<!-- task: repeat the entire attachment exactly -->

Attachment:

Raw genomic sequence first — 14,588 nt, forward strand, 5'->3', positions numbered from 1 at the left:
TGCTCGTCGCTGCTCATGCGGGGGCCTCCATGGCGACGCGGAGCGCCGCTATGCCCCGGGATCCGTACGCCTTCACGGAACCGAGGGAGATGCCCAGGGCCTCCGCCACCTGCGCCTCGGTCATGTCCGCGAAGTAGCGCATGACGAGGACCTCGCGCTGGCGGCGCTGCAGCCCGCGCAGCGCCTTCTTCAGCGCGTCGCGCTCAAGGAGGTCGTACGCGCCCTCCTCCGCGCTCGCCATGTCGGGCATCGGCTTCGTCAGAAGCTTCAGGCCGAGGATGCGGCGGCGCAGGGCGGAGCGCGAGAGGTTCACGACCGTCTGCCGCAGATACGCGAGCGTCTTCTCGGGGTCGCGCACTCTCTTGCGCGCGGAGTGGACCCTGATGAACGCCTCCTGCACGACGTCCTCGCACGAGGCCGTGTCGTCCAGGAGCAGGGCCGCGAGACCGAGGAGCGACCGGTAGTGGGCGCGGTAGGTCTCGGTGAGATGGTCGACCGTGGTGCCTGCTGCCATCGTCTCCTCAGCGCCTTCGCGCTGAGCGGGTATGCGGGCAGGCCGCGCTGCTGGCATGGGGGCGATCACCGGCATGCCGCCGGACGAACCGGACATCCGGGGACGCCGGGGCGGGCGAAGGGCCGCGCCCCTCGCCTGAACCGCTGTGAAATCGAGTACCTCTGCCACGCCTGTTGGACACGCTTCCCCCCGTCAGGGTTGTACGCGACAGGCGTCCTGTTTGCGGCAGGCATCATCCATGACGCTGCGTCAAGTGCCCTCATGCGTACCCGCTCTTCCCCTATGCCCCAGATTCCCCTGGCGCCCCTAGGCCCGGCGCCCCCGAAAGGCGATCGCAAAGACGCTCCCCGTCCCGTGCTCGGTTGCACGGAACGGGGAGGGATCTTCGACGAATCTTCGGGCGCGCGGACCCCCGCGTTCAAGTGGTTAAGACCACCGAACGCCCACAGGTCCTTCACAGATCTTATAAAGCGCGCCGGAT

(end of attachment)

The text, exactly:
Raw genomic sequence first — 14,588 nt, forward strand, 5'->3', positions numbered from 1 at the left:
TGCTCGTCGCTGCTCATGCGGGGGCCTCCATGGCGACGCGGAGCGCCGCTATGCCCCGGGATCCGTACGCCTTCACGGAACCGAGGGAGATGCCCAGGGCCTCCGCCACCTGCGCCTCGGTCATGTCCGCGAAGTAGCGCATGACGAGGACCTCGCGCTGGCGGCGCTGCAGCCCGCGCAGCGCCTTCTTCAGCGCGTCGCGCTCAAGGAGGTCGTACGCGCCCTCCTCCGCGCTCGCCATGTCGGGCATCGGCTTCGTCAGAAGCTTCAGGCCGAGGATGCGGCGGCGCAGGGCGGAGCGCGAGAGGTTCACGACCGTCTGCCGCAGATACGCGAGCGTCTTCTCGGGGTCGCGCACTCTCTTGCGCGCGGAGTGGACCCTGATGAACGCCTCCTGCACGACGTCCTCGCACGAGGCCGTGTCGTCCAGGAGCAGGGCCGCGAGACCGAGGAGCGACCGGTAGTGGGCGCGGTAGGTCTCGGTGAGATGGTCGACCGTGGTGCCTGCTGCCATCGTCTCCTCAGCGCCTTCGCGCTGAGCGGGTATGCGGGCAGGCCGCGCTGCTGGCATGGGGGCGATCACCGGCATGCCGCCGGACGAACCGGACATCCGGGGACGCCGGGGCGGGCGAAGGGCCGCGCCCCTCGCCTGAACCGCTGTGAAATCGAGTACCTCTGCCACGCCTGTTGGACACGCTTCCCCCCGTCAGGGTTGTACGCGACAGGCGTCCTGTTTGCGGCAGGCATCATCCATGACGCTGCGTCAAGTGCCCTCATGCGTACCCGCTCTTCCCCTATGCCCCAGATTCCCCTGGCGCCCCTAGGCCCGGCGCCCCCGAAAGGCGATCGCAAAGACGCTCCCCGTCCCGTGCTCGGTTGCACGGAACGGGGAGGGATCTTCGACGAATCTTCGGGCGCGCGGACCCCCGCGTTCAAGTGGTTAAGACCACCGAACGCCCACAGGTCCTTCACAGATCTTATAAAGCGCGCCGGAT